Andrea Peyser may not be known outside the five boroughs or the New York City metro area, but she is a daily columnist in the New York Post, and she has an axe to grind with addicts. Armed with extensive research and study in, well, nothing, she pontificates about addiction and addicts, beating the same drum every time addiction catches her eye. Without compassion or empathy, Peyser regaled us with her ignorance when Philip Seymour Hoffman died, and again this month when Kevin McEnroe, son of Tatum O'Neil and John McEnroe, was arrested on a drug charge. Peyser does not believe addiction is a disease (really, Dr. Peyser?) but merely selfish and poor behavior. Her themes are the familiar refrain that people addled with addiction should stop, are selfish, are lazy, are unable to learn their lesson, and deserve their plight.
I have challenged Peyser on several occasions to a public discourse on the subject. She has declined. When I observed that that was "cowardly," given her sure and steady knowledge and certainty on the subject, she replied, "Name calling won't solve anything." Perhaps she is right -- unless the name one is being called is "common Junkie," one of her favorites. I have persisted in asking her a few more questions:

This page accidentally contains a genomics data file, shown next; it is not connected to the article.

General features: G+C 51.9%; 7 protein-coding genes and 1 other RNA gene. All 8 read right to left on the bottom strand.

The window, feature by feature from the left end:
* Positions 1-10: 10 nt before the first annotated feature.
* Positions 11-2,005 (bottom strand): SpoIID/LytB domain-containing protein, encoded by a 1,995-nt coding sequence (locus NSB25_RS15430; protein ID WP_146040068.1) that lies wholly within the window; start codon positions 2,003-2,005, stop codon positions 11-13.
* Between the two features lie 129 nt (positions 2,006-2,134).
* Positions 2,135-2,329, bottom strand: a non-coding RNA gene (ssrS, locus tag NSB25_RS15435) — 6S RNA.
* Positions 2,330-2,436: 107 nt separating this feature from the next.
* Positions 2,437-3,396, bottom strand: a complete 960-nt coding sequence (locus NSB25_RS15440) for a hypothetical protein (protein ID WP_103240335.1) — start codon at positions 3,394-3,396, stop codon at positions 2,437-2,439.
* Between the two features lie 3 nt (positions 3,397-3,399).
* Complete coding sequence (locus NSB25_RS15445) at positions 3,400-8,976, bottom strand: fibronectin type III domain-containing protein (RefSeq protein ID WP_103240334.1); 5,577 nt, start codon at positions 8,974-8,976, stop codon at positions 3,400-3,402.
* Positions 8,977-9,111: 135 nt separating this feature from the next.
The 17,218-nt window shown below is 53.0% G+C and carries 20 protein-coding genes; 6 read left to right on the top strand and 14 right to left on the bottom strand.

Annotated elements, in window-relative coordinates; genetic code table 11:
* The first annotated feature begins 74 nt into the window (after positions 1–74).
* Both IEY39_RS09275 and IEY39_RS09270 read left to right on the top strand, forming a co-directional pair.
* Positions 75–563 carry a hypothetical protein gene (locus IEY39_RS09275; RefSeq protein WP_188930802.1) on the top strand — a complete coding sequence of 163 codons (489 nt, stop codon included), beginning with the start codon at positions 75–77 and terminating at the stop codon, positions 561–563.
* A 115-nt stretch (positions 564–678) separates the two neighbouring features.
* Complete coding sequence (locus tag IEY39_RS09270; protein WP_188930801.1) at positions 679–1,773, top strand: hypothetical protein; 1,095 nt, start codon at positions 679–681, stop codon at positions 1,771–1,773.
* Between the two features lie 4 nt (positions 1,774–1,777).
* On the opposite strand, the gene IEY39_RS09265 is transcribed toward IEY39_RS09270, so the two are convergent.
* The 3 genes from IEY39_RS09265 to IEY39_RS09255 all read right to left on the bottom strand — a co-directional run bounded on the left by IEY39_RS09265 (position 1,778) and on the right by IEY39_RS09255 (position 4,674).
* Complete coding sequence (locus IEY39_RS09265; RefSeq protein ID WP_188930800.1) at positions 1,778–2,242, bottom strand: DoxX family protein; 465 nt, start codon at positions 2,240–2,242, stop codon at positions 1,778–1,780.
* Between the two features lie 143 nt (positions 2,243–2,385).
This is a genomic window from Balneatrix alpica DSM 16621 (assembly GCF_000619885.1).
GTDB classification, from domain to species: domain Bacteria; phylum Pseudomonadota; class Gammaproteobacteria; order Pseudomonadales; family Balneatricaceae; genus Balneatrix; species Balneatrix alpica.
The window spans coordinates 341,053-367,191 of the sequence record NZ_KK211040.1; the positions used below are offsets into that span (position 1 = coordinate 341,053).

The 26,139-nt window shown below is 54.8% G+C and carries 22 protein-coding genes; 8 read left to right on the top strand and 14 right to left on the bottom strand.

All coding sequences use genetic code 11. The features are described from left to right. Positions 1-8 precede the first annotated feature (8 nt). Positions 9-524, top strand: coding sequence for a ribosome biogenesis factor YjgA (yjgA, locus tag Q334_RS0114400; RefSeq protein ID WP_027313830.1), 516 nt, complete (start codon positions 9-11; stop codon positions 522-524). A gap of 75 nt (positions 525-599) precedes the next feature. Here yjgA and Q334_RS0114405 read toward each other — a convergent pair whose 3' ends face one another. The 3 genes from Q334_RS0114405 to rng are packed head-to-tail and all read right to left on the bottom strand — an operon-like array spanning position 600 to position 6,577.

Do diabetics who fall off their management plans deserve amputations?
Do obese people deserve hypertension, heart disease, and type-2 diabetes?
And then, of course, there is HIV/AIDS. Roll the clock back 30 years and replace "drugs" with "AIDS" and Peyser is easily one of those people believing a generation of young people made their bed with HIV, so why should we learn to treat it? Peyser has responded to my questions by saying, "I am politely asking you to stop." I believe the schoolyard adage "You can dish it out, but you cant take it" applies here. Are we to sit and be marginalized, shamed and judged by Peyser and people like her? We could, or we could push back, letting her know how we or someone we know has struggled, and not because they were "having a party" but because they had a complex brain malady that requires treatment and maintenance to remain in remission. The irony is that Peyser believes "How many times do addicts have to be told?" applies to her. She is denying fact, science, common sense and compassion.